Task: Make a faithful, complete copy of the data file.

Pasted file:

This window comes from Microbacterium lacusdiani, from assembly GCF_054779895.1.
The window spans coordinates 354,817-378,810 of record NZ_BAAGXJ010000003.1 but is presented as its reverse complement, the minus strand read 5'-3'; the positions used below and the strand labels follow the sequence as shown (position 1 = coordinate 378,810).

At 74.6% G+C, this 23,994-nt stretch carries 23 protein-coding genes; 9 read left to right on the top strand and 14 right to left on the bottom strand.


This window comes from Microbacterium lacusdiani, from assembly GCF_054779895.1.
The window spans coordinates 354,817-378,810 of record NZ_BAAGXJ010000003.1 but is presented as its reverse complement, the minus strand read 5'-3'; the positions used below and the strand labels follow the sequence as shown (position 1 = coordinate 378,810).

At 74.6% G+C, this 23,994-nt stretch carries 23 protein-coding genes; 9 read left to right on the top strand and 14 right to left on the bottom strand.